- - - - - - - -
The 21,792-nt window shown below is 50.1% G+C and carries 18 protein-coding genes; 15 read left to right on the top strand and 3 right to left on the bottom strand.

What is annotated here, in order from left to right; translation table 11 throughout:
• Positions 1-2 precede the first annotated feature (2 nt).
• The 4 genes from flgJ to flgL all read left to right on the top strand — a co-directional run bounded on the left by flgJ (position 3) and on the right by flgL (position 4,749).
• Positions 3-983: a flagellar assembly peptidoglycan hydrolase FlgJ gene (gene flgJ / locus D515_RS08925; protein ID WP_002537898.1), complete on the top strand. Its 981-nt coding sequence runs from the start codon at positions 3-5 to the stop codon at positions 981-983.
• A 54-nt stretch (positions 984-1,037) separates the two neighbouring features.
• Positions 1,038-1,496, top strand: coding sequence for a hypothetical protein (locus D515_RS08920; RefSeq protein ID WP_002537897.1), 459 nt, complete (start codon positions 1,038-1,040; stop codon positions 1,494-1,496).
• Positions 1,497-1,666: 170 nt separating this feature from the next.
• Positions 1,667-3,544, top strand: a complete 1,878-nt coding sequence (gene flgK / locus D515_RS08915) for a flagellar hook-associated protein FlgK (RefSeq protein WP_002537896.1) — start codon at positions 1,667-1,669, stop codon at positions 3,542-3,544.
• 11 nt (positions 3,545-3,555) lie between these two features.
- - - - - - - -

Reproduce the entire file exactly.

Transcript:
The 21,792-nt window shown below is 50.1% G+C and carries 18 protein-coding genes; 15 read left to right on the top strand and 3 right to left on the bottom strand.

What is annotated here, in order from left to right; translation table 11 throughout:
• Positions 1-2 precede the first annotated feature (2 nt).
• The 4 genes from flgJ to flgL all read left to right on the top strand — a co-directional run bounded on the left by flgJ (position 3) and on the right by flgL (position 4,749).
• Positions 3-983: a flagellar assembly peptidoglycan hydrolase FlgJ gene (gene flgJ / locus D515_RS08925; protein ID WP_002537898.1), complete on the top strand. Its 981-nt coding sequence runs from the start codon at positions 3-5 to the stop codon at positions 981-983.
• A 54-nt stretch (positions 984-1,037) separates the two neighbouring features.
• Positions 1,038-1,496, top strand: coding sequence for a hypothetical protein (locus D515_RS08920; RefSeq protein ID WP_002537897.1), 459 nt, complete (start codon positions 1,038-1,040; stop codon positions 1,494-1,496).
• Positions 1,497-1,666: 170 nt separating this feature from the next.
• Positions 1,667-3,544, top strand: a complete 1,878-nt coding sequence (gene flgK / locus D515_RS08915) for a flagellar hook-associated protein FlgK (RefSeq protein WP_002537896.1) — start codon at positions 1,667-1,669, stop codon at positions 3,542-3,544.
• 11 nt (positions 3,545-3,555) lie between these two features.